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The Spanish American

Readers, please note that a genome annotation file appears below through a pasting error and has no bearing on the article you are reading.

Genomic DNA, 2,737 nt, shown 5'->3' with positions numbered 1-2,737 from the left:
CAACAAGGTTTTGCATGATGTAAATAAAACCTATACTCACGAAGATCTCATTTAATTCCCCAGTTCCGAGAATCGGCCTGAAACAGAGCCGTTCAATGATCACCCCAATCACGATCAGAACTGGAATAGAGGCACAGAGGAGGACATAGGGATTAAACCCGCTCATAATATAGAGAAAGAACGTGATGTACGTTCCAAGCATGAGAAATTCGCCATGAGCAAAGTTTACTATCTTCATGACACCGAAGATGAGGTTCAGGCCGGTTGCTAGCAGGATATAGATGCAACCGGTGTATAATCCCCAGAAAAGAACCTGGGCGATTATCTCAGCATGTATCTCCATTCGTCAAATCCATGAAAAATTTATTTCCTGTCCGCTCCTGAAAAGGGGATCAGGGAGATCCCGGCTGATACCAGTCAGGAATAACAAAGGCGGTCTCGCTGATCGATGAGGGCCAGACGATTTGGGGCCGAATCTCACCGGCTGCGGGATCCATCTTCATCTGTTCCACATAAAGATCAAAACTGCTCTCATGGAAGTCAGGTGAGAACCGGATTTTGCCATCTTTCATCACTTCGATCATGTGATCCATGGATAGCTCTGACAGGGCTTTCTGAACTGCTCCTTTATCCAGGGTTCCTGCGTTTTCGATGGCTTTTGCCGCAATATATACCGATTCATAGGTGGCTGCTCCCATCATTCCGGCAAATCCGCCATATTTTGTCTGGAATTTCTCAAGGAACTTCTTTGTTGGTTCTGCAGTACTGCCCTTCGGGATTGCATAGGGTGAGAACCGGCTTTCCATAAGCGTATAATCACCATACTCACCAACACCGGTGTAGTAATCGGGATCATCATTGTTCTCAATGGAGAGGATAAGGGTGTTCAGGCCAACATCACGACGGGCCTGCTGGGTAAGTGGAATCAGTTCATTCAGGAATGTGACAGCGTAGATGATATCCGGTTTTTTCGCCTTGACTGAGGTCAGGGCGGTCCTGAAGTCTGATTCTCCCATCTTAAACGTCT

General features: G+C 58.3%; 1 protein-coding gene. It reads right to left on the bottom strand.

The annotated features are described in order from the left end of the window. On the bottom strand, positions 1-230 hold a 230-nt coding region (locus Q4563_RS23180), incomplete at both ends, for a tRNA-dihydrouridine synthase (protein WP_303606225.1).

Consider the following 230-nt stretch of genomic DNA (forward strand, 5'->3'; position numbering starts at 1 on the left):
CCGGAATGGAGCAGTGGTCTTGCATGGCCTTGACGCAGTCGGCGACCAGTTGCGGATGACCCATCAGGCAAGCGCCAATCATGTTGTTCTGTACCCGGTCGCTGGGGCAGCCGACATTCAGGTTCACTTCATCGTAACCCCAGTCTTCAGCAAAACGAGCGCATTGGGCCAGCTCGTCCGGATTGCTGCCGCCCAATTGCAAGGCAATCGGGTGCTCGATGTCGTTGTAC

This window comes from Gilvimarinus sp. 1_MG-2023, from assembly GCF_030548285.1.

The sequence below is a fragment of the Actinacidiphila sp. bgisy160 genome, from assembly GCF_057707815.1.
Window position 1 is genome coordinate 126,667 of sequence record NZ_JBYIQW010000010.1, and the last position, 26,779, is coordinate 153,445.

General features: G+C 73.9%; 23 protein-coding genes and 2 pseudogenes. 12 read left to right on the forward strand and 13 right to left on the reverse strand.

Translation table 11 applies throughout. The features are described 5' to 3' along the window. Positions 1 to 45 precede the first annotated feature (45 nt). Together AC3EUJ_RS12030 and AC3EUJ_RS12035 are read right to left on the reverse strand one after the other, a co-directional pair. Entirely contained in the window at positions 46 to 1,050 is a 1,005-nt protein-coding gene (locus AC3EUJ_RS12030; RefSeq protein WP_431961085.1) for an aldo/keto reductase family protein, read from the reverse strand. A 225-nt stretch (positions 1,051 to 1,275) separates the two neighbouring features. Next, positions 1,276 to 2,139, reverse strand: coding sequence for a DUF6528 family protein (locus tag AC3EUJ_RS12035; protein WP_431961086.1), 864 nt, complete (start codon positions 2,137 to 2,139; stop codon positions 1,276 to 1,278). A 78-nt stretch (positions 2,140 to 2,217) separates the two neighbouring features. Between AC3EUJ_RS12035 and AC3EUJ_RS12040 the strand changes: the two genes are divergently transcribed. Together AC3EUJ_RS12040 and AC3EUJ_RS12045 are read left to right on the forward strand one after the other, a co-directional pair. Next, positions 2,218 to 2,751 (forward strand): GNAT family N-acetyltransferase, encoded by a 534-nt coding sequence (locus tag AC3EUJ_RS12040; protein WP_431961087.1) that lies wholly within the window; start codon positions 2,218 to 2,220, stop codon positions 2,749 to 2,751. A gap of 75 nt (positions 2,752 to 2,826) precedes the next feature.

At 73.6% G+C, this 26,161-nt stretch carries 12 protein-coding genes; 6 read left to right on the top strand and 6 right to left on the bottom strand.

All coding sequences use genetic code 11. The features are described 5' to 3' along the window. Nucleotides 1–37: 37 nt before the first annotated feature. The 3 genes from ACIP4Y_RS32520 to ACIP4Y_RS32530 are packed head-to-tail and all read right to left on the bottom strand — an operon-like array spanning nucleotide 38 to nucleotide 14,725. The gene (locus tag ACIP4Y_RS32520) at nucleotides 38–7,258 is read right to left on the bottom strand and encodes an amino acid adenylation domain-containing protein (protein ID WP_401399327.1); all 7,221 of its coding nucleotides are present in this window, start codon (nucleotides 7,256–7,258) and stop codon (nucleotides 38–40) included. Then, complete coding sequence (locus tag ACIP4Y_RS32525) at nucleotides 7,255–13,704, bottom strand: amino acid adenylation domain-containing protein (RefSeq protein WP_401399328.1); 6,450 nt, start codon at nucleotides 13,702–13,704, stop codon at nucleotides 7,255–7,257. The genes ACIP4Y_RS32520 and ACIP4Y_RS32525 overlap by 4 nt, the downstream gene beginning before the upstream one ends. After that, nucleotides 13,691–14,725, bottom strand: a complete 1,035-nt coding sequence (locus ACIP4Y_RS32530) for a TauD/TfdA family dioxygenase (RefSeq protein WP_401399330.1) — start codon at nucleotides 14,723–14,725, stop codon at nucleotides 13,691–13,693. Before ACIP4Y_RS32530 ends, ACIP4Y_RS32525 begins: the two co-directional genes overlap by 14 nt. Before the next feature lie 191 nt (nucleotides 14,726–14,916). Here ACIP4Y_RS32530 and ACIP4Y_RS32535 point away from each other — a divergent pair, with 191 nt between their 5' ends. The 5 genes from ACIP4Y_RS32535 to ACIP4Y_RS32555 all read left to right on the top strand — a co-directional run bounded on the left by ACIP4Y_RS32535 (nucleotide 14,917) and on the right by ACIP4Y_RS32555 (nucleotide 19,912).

Isjued on Saturday of each Week. Published by Mora County Publishing Company. SUUSCRIPTION PRICEl One Year $2.00 Six Months 1.00 Single Cop" OB Entered at Roy, N. M., postofflce for transmission through the malls as second-class matter. CARING FOR PETS. PROPER TREATMENT IN HEALTH AND IN SICKNESS. Characteristics of the Popular Pugs Hand-Reared Kittens Salt Bathr for Sick Goldfish Birds' Need of Sunlight. Pugs are very affectionate and good tempered dogs; their great fault is greediness, and this is all the more- serious as they are naturally inclined to be fat, and want less food than most dogs of their size, and more ex ercise. When a kitten has to be reared by hand the best thing to do is to bring it up on the bottle; a miniature feed ing bottle such as is sold in toy shops will answer the purpose admirably. The method is much superior to spoon feeding, as the latter involves much handling, and kittens should be han dled as little as possible until they are six weeks old. The most common and fatal of the diseases which attack goldfish is a fungus growth which first appears as a tiny white speck on the tail, fins, head or body of the fish, and which spreads with great rapidity unless it is treated at once. The sick fish should be placed in water containing a strong solution of salt. It should then be taken out and wiped with a soft cloth so as to remove as much of the growth as possible, after which it should be given a second salt-water bath. This seems to enable the fish to throw off the disease sooner than anything. If your canaries have laid eggs out of season it is safer not to allow ;them to be hatched, but to take them Jiway and either destroy them or blow them and put them on a string. The peason of this is that the moulting season may be at hand, and it is too peat a strain on your birds' consti tutions to bring up another family. Plenty of sunlight greatly beautifies a bird's plumage. If it is daily placed where the sun's rays can fall upon it, the feathers will become far brighter and more richly hued than if it is always kept in the shade. Take the firecaution, however, to cover a por ion of the cage so that the bird can Retire out of the glare of the sun when it chooses. Retrievers learn to fetch and carry more quickly than other dogs, and may be made very useful in bringing one's slippers and other small arti cles, and in carrying things in the street. Meringue for Lemon Pie. Allow twice as many level table spoonfuls of sugar as there are whites of eggs, and as many whites of eggs as are conveniently at hand . Two whites will do, but three are better, and four will be required, if the last of the meringue mixture be put on with pas try bag and tube. Beat the whites until dry, then gradually beat in half the sugar. Continue beating until the mixture is very glossy and firm, then "cut and fold" into it the last half of the sugar.. Let the pie cool a little before the meringue is spread over it. Set the pie in a moderate oven, to cook the meringue. After ten min utes longer if the meringue is very high, increase the heat, if necessary, to color the meringue slightly. Chicken in Jelly. Prepare a chicken as for boiling. Place it in á saucepan with sufficient water to cover it "cold," add a sprig of thyme and a thick slice of lemon, and salt to taste. Cook gently till tender. Meanwhile, soak half an ounce of gelatine in suffi cient water to cover it. When the chicken is done add the gelatine to the liquor in which the chicken was boiled, and reduce. Skin the chicken when cool, and cut it up into neat Joints. Place in a round basin, or shape, if preferred, and when the liquor is re duced enough strain over chicken and leave till set. Useful Cement. An efficient cement for -mending china can be made at home with very little trouble. A paste is made of powdered quicklime, the white of an egg, and the whey of milk and vinegar In equal parts, and the mixture must be beaten well and warmed, not heat Bd. The broken edges of the china must also be exposed to heat before the cement is applied. A very thin coating is sufficient, and the Joint should be held firmly in place yitll the cement has dried, when It will jrove a most durable solution. NEW MEXICO , Sheep Board Defended. The following communication from Louis A. McRae of Magdalena, who takes issue with the writer of an article appearing in a recent number of the American Sheep Herder. It is reproduced as being of general inter est in the territory. The letter fol lows: "Aditor American Sheep Herder In your issue of September 15, 190G, an article from New Mexico signed 'Ranger' appears containing some misstatements bordering so near on to falsehoods that I think it necessary to contradict them. "The statement is made that the Sheep Sanitary Board refused to co operate with the Bureau of Animal Industry officials. This is false, as the Sheep Sanitary Board and the Bureau of Animal Industry are work ing in perfect harmony and to the good of the sheepmen of New Mexico as any representative sheep man will acknowledge. I doubt if any Bureau of Animal Industry official ever claimed that 'there is too much politics in the Sheep Sanitary Board,' for If there is any territorial board in New Mexico clear of politics, it is the Sheep Sanitary Board, and Investiga tion will bear this out. "Your Ranger correspondent can find out how much money is received by the Sheep Sanitary Board and how it Is expended, if he will go to the proper place to get the information Vhe honor of the men comprising the Sheep Sanitary Board is so well known that this hearsay talk that, when they have a surplus of money on hand, they vote to increase their own salaries is rot, and furthermore no salaries are paid to the members of the Sheep San itary Board. "For the benefit of your readers, I would state that the county from which 'Ranger' hails is one of three counties in our territory which con tain a few isolated herds of sheep, these counties being heavily stocRed with cattle, and he is not posted as to the condition of sheep In the heavily-stocked regions. "At the sheep growers' convention held In Albuquerque recently, a vote of thanks was given to the members of the Sheep Sanitary Board and the Bureau of Animal Industry for their hard and painstaking work in eradi cating scab in New Mexico. "LOUIS A. McRAE, "Magdalena, New Mexico." Dead Man Not Identified. An Albuquerque dispatch of Novem ber 22d says: Undertaker Borders is still holding the body of a man sup posed to be Charles T. Caldwell, who was found dead alongside the Santa Fe track at Algodones Siding two weeks ago to-day, in the hope of discovering some relative of friend who knows him. The star which he wore and let ters found on his person indicated that he was in the United States secret ser vice, but no one has been located who knew him. W. E. Bacon of Chama, this terri tory, writes that he knew a stranger calling himself C. A. Caldwell at Chama a few months ago who claimed to be connected with the secret service of the government, but that his right name might have been some other than Caldwell. This stranger, says Bacon, stated that he had a sister liv ing in Denver, but did not give her ad dress. He also claimed to have been on quarantine duty at Los Angeles, un der George Miles, inspector. All his letters point to the fact that his name was Charles A. Caldwell, but all tele grams sent to addresses have brought no favorable response as to clearly es tablish the fad; that he was known anywhere or positively to any person. The remains represent a man of me dium height with short curly brown hair, brown moustache, high forehead and muscular build. On his left arm is an old tattoo mark and on right, arm is a tattooed figure of a dancing girl and the Initials, "C. A. C." ' Perished In the Storm. A Roswell dispatch of November 22d says: Edgar Lamar, a sheepman, was found frozen to death on the plains esterday near Carlsbad. It is be lieved that many sheep herders have perished. A party of leading citizens of Carls bad went to the Guadalupe mountains to hunt big game, and it is thought all have perished. They were not prepared for storm, which is unusual at this time of year, even in the mountains. Judge A. A. Freeman, formerly of the federal bench and dean of the terri torial bar, was a member of the party. The body of Antonio Santiago, á cowboy, was iound to-day in the Guad alupe mountains. A cowboy on the Green ranch, near Carlsbad, has been missing since Monday night. Onvernnr .Tose Romero, with his war rnntain and ex-eovernor of the Jamez pueblo, who. stopped at Santa Fe on their way to Washington to air tneir grievances before President Roosevelt, harm met. with another delay in the shap of an order from the commis sioner of Indian affairs, prohibiting them irom leaving the territory with nnt. un Ititernreter who knows English as well as Spanish and Indian. A courier was dispatched to Jamez, to get" an interpreter, and $150 more to pay expenses to the national capital. NEWS SUMMARY Jose Baca Likes the Pen. - i'WelI, this old place looks familiar to me, but I don't expect to stay long. The governor will pardon me." This, says the New Mexican, was the greeting of Jose S. Baca, landed at the Territorial Penitentiary Sunday for the fifth time, and who has been an In habitant of the place almost contlnu ously since 1890, as he faced Capt. Ar tnur Trelford, superintendent. "Shut up," said the superintendent curtly. "Place him in stripes and put him to work; he looks like he needs it," was the order he next gave the guard. To-day Jose Baca, professional cattle thief, is earning his living. Baca wag recently arrested by Mounted Po liceman Rafael Gomez after a long chase in the mountains of McKlnley county. He escaped from the county Jail in Albuquerque, while awaiting trial on a charge of cattle rustling and lias been a fugitive from Justice for a year. Judgo Ira A. Abbott last week sentenced him to the limit for his of fense, amounting to five years. The night before election, Novem bei 6th, Baca forced apart two bars leading from his cell. In trying to squeeze through to liberty he became wedged tightly. A guard found him in that predicament and tried to extricate him. Baca fought desperately, al tl-ough escape was hopeless, since he could not even get from between the bars back Into his cell. It finally took two men to pry apart the bars and get the cursing prisoner into his cell. He took his incarceration at the pen itentiary coolly Sunday. When or dered to strip and don stripes he face tiously remarked, as he surveyed his. own apparel : "Sure, I needed a new suit, any way." The following record, which was fur nished by Superintendent Trelford, shows that Baca has been behind the bare or a fugitive from Justice almost continuously for sixteen years. His pet offense is horse and cattle stealing. He first came to the penitentiary from Bernalillo county, under the name of Sustino Baca, June 18, 1890. He was under sentence of one year for horse stealing. He was released on Decern ber 8th of the same year on a cornmu tation or sentence by Governor L. Bradford Prince. During that term r.e was known as convict No. 382. As Jose Baca he again appeared at the penitentiary as convict No. 444, under sentence of one year and two days for larceny in Bernalillo countv. He was released at the expiration of nis sentence March 2, 1892. Jose Sustino Baca, convict No. 538, was the name he gave when for the third time he was incarcerated on April 26, 1892. During the part of a month that Lad elaosed. since his re lease, he had been arrested, tried and convicted on two charges In Bernalillo county. The first was burglary, for wnicn ne received three years. The second was larceny, for which he re ceived one year. He was released after serving both sentences on January 6, 1896. During his confinement he lost seven months good time allowance for bad behavior. Jose S. Baca, prisoner No. 1520. was his title on the prison books, when he again applied for admission to the ter ritory's big hotel on April 3, 1902. This time he had been convicted of man slaughter in Bernalillo county and was under sentence of four years. With good time allowance he secured his re lease June 3, 1905. Nothing prevent ing, he will again be eligible for sen tence before 1911. Captain Trelford said he would not allow the man a single privilege be cause of his bad record. Joseph R. Llvesay has been ap pointed postmaster at Earlham. Dona Ana county. A Durango, Colorado, dispatch of No vember 20th, says: The Farmington Oil & Gas Company,, which started drilling ten days ago for oil, struck a strong flow of gas to-day at 350 feet. The town is greatly excited about it and real estate has begun to soar in price. This is a company Just organ ized and composed entirely of Farm ington men. The capital stock is $100.- 000. On the night of November 1st Jose Marcl and Christian Croix, Pima In dian youths from Arizona, attending St. Catharine's school at Santa Fe, se cured whisky and attacked the home of Frank M. Jones, near town. Mrs. Jones, who was alone, put them to flight. Captain Fornoff and Lieutenant Collier of the mounted police captured one of the boys. The other escaped to the school. J. C. Fitzpatrick, aged seventy-six years, died Just as he was entering the hospital at Pueblo. He had lived near Pueblo for several years, but little was known about him. From his effects it was learned that previous to the Civil War he was a steamboat captain, that his boat had been confiscated by the Union army, and that he then became a member of the staff of Gen. Robert E. Lee. Fitzpatrick was supposed to have wealthy relatives in Philadelphia and Fayettevllle, Ohio. For the first time in several years nearly every developed coal mine in and about Gallup is being worked at present. Over 100 cars of coal are be ing shipped out of Gallup dally. In the Gibson and Heaton mines 600 men are employed. The Otero and Clarkville mines are employing a force of men and several hundred more miners would be given employment if they could be had. The Santa Fe railway is nuliding several miles or sidings and spurs to accommodate the increasing output of coal. VAN WYKS CONVICTED. Found Guilty of Murdering Mrs. Van Wyk's Sister. Denver. A dispatch from Wray, Colorado, November 23rd, says: After deliberating for nearly twenty-four hours, the Jury in the case of Gerrit Van Wyk and his wife, Wourtheje Van Wyk, this morning at 10:30 brought in its verdict finding the two defendants guilty of the, murder of Gerretje Haast. The verdict read: "Guilty as to both, with penalty of life imprisonment." Thus ends the murder trial that has held the atten tion of the people of the state for sev eral days. For the first time since the begin ning of this remarkable trial the two defendants showed more than a pass ing interest in the proceedings in the court room. Mrs. Van Wyk collopsed when she Beard the reading of the ver dict and creid out continually that she was Innocent of the killing of her sis ter, Miss Haast. "I did not do it," she cried, "and I do not know who did it. What will happen to my children and baby?" Van Wyk himself did not give vent to any spoken expression, but the lines of his face were drawn and he was pale. As the jury left the court room, Van Wyk turned to one of them, Claude Terb bett, and said: "Shame, and you pretend to be an honest man." Isaac Pelton, attorney for the de fense, as soon as the verdict was an nounced, asked for an arrest of sen tence and time in which to file a mo-J tion for a new trial. He was given fif teen days In which to prepare his mo tion. - The Van Wyks were charged with the murder of Gerretje Haast, the sis ter of Mrs. Van Wyk, December 27th last. The dead body of the young woman was found in her lonely cabin on the plains, and the Van Wyks were arrested and charged with the crime. The testimony showed, among othei things, that the Van Wyks held an in surance policy on the life of the Haast girl for $8,000. This, the prosecution said, furnished the motive for the crime. GRANGE ACTION. Important Resolutions Adopted by the Patrons of Husbandry. Denver. Just before adjourning Fri day the National Grange passed the two most important resolutions thai that body has had before it since Its commencement. Both are national questions of great importance, one be ing in favor of a national women's suf frage law, allowing women of all states to enjoy the privileges now enjoyed by Colorado and two other states, and the other favoring a revision of the tarifl laws. It was decided to establish a weekly National Grange paper, and it will be publibhed next year. The report of the forestry proposi tlon was adopted and recommended that both logs and lumber be placed upon the list of free imports, as it was said that large lumbermen have cor nered the American market, forced up prices and are destroying the native forests. The grange has also adopted a reso lution favoring the Inheritance tax law. A resolution introduced by J. A. New comb of Colorado, favoring the passage of a national pure food law, was also passed. It was voted that a change In the laws of the grange whereby states should have a vote, was unwise and the proposition was lost. The most important measures adopted by the grange during its ses sion were: A $10,000 appropriation foi lecturing purposes; a fraternal life In surance system; making the condition of the rural mail carrier equal to that of the city carrier: restriction ol amount of land that may be held by one individual; by taxation, the plac ing of a progressive tax upon swollen fortunes; governmental control of the use oí fortunes as a vehicle of inter state commerce in accordance with President Roosevelt's Harrlsburg speech; the abolishment of the frank ing and special privilege system. Peary Expedition Returns. Sydney, C. B. Flying the flag of the United States, which had been placed nearer the pole than any other national standard, and weather-beaten and disabled, the Peary Arctic steamer Roosevelt arrived here Saturday under sail and steam after sixteen months' vain effort to reach the pole. Though not entirely successful, the expedition nevertheless got ' to eighty-seven de grees six minutes north latitude, or within 203 miles of the pole. Com mander Peary came ashore almost im mediately after the steamer came to anchor, and joined Mrs. Peary, who has been here for two weeks waiting for her husband's return. Earthquakes in New Guinea. Victoria, British Columbia. Alarm ing earthquake shocks in German New Guinea, the Bismarck archipelago, fol lowed by tidal waves, causing much loss of life among the natimes, are re ported by the steamer Miowera, from the South seas. Captain Prejawa of the German steamer Star reported that near Finchafen his steamer rolled and vibrated considerably, due to seismic disturbances. The effect was plain ashore, fissures belong visible in the mountains. A tidal wave swept the low-lying coast, devastating the coun try for forty miles. A tidal wave wrought great havoc on Chiarsi island. MAIL QUESTIONS GRANGERS WANT CHEAP PAPER POSTAGE AND PARCELS POST. TWO COMMITTEES REPORT Next Convention Goes to Hartford, Conn. Strongly Indorse Good Roads Movement Want Automatic Bells at Railroad Crossings. Denver. At the session of tha Na tional Grange Wednesday the following n solution, introduced by W. F. Hill ct Pennsylvania, was adopted: "Whereas, The Postmaster General has recommended an increase in the Becond-class mail matter rate from one cent per pound to four or five cents per pound, thus increasing the cost of newspapers and all publications of the fiecond-class, and, "Whereas, Under an act of Congress, approved June 2, 1906, a special joint commission of Congress, consisting of three Senators and three members ot the House of Representatives, was ap pointed 'to investigate, consider and re port by bill or otherwise to Congress its findings and recommendations re garding the second-class of mail mat ter,' and, "Whereas, Said commission is to hold its final session before submitting Its report to Congress in the city of Washington, D. C, November 26th, 1906; "Resolved, That the legislative com mittee be, and the same hereby is, In structed to advise said commission at said hearing that the Grange is op posed to the increase in the second class mail rate." On special order of business Hart ford, Conn., was selected by the dele gates as the location for the next con vention of the National Grange. Oliver Wilson of Illinois, chairman of the good roads committee, submitted a strong report, In which he pointed out most convincingly the curse which bad roads are to the United States. He esti mated that the people of this country lose $500,000,000 a year on account ol the execrable condition of the roads over which the agricultural products ol the country have to be hauled in order to reach the markets. The following resolution was passed: "Resolved, That the National Grange demands the improvement of our Dublic highways by the employment of such methods and materials as may be found to be best adapted to the vari ous local conditions. "Resolved, That we favor a generous appropriation by the federal govern ment for this purpose." A resolution was passed asking that railroad companies be required to establish automatic bells and keep them in repair at all crossings in rural districts, and that important rosslngs be guarded by flagmen or gates. C. B. Kegley, chairman of the spe cial committee on parcels post, sub mitted the following report, which was at once adopted: "Your committee on parcels post, of which i have the honor to be chairman, respectfully submits that all the recom mendations made by the worthy mas ter in his address regarding parcels post, should receive your unqualified indorsement. It is the unanimous opin ion of the committee that a campaign vigorously prosecuted along the lines of these recommendations is the only plan we can recommend as giving any prospect for the early establishment of a parcels post. "We cannot too strongly emphasize the importance of not underestimating the power of the opposition. The great express companies will furnish a large campaign fund and with their highly organized systems of agencies reaching into every village in the country hav ing railroad connection, and with their paid representatives in the United States Senate and House of Represen tatives, are in themselves an enemy which will require constant and deter mined effort to overcome. They will have the support of the railroads, thus making of our monopolistic enemies alone a tremendous opposition. "Unfortunately this is not all the opposition we will have to meet. Tha National Association of Retail Drug gists have organized a vigorous cam paign of opposition, and during the last political campaign systematically pur sued the policy of questioning candi dates for Congress, with the intent of securing pledges to vote against all parcels post legislation, if elected. The National Association of Retail Hard ware Dealers are conducting a similar campaign and were equally active in securing pledges from congressional candidates. Other commercial bodies are aggressively active in the same way. Rural merchants in all sections of the country, and the wholesale mer chants, and the commercial travelers doing business with them, are strong in their opposition. "How mistaken this opposition on the part of the retail merchant is has been well shown by the worthy master. "To an opposition thus powerful, supported by an unlimited campaign fund and having Its forces co-ordinated and directed by the ablest lawyers and experts that money can secure, we must offer the solid front of the farm ers of the entire country, supported by every other friend of postal reform. We must match expert with expert and our advisers and counsel must be sec ond in ability to none that the enemy can secure. The policy that was so successful in the denatured alcohol campaign must be our policy In this campaign for parcels post we Deileve that to attemDt tn win on any less broad lines would be folly but we are strong in the belief that we can win a glorious success if such a Plan is adopted."